This effect makes sense if you think about buying groceries in a MegaMart. If at check out time seven cashiers are busy and three are idle, you go to the idle cashier. Even though the checkout service center is 70% busy overall, your wait time is often zero, and your response time is equal to the service time. Life is good.
If you have a computer with eight available CPUs the response time will stay close to the service time as the CPU busy climbs to around 90%. At this point the response time curve turns sharply. At 95% busy, and the system becomes a world of response time pain. So, for resources with multiple service centers, you can run them hotter than single service center resources, but you have to be prepared to add capacity quickly or suffer horrendous jumps in response time. Most companies are much better at understanding real pain they are experiencing now, as opposed to future pain they may experience if they don’t spend lots of money now.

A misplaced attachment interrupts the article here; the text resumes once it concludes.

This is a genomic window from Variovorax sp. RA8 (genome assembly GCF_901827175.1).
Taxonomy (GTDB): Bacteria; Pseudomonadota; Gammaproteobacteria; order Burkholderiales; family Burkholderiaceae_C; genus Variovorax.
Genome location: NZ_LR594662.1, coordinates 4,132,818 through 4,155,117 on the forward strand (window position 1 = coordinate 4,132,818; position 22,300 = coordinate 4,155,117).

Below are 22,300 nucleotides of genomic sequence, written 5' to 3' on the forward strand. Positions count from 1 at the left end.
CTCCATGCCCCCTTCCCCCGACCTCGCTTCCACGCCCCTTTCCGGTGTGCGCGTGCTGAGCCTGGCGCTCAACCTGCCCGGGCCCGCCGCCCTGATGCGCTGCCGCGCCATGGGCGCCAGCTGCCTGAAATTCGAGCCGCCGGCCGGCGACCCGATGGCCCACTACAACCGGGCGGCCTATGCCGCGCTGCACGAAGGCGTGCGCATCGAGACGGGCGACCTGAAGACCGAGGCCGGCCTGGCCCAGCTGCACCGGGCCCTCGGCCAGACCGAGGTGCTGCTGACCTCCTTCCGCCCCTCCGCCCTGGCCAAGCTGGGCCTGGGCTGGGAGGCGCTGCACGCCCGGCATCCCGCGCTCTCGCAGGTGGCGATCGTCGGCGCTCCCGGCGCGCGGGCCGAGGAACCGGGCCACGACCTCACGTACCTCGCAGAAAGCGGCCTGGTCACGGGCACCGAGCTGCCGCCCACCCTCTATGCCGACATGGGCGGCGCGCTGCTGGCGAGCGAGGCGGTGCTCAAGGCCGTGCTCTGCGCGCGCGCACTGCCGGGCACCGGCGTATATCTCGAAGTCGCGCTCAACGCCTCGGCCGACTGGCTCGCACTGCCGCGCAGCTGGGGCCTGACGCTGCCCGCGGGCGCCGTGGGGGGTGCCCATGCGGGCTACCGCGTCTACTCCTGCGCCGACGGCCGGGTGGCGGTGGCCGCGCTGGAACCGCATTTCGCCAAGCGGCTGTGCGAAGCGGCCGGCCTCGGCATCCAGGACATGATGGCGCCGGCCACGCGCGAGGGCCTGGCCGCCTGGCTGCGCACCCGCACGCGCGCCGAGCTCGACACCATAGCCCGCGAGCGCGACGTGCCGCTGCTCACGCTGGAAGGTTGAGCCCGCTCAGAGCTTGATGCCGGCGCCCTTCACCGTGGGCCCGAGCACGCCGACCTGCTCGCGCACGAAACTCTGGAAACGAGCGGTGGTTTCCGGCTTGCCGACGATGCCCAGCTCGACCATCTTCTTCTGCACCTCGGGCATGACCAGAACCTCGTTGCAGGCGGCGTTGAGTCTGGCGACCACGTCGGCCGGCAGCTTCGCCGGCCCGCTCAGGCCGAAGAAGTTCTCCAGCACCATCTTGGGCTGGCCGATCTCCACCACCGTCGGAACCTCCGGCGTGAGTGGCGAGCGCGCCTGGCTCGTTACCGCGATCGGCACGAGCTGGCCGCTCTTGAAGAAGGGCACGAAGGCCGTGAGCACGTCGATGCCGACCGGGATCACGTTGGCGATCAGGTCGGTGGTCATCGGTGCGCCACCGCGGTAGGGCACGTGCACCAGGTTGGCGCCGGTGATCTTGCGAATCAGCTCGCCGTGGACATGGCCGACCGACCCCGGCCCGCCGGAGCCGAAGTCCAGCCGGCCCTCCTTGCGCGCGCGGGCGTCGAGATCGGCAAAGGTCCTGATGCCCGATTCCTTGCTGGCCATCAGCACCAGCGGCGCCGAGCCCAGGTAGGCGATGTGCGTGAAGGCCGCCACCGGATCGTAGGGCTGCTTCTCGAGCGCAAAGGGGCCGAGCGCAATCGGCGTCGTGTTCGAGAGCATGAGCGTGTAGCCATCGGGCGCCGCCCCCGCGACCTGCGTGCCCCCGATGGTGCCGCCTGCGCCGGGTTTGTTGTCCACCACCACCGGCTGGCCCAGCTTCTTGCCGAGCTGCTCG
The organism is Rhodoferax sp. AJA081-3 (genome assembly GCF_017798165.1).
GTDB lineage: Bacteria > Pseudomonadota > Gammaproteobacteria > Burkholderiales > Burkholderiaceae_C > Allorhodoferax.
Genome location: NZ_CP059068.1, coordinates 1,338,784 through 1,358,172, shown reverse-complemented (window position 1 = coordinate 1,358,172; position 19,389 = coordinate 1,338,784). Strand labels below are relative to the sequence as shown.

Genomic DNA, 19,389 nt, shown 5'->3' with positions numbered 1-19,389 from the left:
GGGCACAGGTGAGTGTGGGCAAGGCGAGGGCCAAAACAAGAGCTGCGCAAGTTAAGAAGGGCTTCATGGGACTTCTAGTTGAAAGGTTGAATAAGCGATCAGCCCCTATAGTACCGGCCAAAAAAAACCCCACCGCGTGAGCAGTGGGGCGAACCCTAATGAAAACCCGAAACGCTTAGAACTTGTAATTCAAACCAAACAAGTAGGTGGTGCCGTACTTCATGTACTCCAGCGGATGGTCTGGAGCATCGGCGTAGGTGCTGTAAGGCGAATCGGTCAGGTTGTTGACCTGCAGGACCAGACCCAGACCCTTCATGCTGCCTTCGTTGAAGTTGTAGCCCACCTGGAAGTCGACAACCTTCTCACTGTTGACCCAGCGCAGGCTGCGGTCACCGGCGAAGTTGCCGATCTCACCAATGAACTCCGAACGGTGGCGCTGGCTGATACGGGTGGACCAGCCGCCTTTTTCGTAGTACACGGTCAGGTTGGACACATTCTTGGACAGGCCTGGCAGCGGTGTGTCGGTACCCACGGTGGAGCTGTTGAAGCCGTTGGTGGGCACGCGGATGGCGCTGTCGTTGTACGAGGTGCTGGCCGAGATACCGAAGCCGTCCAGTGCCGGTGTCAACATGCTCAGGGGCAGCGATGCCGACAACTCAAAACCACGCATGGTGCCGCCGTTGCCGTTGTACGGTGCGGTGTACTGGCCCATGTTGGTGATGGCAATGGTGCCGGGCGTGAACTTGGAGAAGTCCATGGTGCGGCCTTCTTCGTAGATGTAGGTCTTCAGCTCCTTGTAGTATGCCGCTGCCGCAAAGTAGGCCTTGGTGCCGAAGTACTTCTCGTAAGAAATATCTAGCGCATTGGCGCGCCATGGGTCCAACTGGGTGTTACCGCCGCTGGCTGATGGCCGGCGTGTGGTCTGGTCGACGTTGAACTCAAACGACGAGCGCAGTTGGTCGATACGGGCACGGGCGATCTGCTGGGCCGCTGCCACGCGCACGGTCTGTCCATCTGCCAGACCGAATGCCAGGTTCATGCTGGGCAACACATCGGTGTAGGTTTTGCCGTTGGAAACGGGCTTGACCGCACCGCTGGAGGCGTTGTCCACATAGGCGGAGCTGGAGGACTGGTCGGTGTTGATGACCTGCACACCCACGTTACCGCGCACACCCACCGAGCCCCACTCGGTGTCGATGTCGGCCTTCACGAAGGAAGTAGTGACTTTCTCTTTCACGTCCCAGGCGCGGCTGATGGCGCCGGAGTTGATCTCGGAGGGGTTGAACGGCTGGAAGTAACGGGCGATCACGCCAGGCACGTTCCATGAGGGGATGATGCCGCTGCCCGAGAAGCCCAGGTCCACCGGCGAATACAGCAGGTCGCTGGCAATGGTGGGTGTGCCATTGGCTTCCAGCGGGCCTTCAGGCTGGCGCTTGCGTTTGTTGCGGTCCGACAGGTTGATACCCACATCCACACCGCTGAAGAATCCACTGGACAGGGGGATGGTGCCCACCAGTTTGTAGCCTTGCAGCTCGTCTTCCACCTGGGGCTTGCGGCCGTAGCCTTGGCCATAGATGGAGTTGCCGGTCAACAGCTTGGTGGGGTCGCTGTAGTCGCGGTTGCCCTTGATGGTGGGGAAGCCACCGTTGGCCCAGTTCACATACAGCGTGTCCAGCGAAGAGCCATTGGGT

For More Information:
To begin to explore the mathematical underpinnings of this post you can begin here http://en.wikipedia.org/wiki/Little’s_law and herehttp://en.wikipedia.org/wiki/Queueing_theory, but it is a long way down those rabbit holes.
There are more easy performance-related mathematical insights in my book:
The Every Computer Performance Book